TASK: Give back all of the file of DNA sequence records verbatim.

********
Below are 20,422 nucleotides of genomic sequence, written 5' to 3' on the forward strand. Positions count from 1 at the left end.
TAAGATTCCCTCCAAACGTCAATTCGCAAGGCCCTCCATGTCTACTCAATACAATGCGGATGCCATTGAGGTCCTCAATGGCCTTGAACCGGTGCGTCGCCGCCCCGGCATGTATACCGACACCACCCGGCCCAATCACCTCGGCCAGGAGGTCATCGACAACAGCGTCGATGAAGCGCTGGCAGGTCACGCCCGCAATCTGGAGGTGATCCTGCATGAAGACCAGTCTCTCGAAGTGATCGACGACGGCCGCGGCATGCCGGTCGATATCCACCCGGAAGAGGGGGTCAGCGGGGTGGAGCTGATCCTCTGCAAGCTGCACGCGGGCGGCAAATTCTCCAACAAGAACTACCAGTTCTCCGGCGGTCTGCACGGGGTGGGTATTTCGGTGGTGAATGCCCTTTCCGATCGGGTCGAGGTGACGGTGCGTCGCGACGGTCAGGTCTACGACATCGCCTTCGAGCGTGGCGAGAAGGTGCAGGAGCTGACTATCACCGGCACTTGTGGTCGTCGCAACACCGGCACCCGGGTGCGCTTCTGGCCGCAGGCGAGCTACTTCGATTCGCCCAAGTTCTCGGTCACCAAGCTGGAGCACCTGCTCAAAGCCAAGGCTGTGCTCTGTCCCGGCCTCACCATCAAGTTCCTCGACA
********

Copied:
Below are 20,422 nucleotides of genomic sequence, written 5' to 3' on the forward strand. Positions count from 1 at the left end.
TAAGATTCCCTCCAAACGTCAATTCGCAAGGCCCTCCATGTCTACTCAATACAATGCGGATGCCATTGAGGTCCTCAATGGCCTTGAACCGGTGCGTCGCCGCCCCGGCATGTATACCGACACCACCCGGCCCAATCACCTCGGCCAGGAGGTCATCGACAACAGCGTCGATGAAGCGCTGGCAGGTCACGCCCGCAATCTGGAGGTGATCCTGCATGAAGACCAGTCTCTCGAAGTGATCGACGACGGCCGCGGCATGCCGGTCGATATCCACCCGGAAGAGGGGGTCAGCGGGGTGGAGCTGATCCTCTGCAAGCTGCACGCGGGCGGCAAATTCTCCAACAAGAACTACCAGTTCTCCGGCGGTCTGCACGGGGTGGGTATTTCGGTGGTGAATGCCCTTTCCGATCGGGTCGAGGTGACGGTGCGTCGCGACGGTCAGGTCTACGACATCGCCTTCGAGCGTGGCGAGAAGGTGCAGGAGCTGACTATCACCGGCACTTGTGGTCGTCGCAACACCGGCACCCGGGTGCGCTTCTGGCCGCAGGCGAGCTACTTCGATTCGCCCAAGTTCTCGGTCACCAAGCTGGAGCACCTGCTCAAAGCCAAGGCTGTGCTCTGTCCCGGCCTCACCATCAAGTTCCTCGACA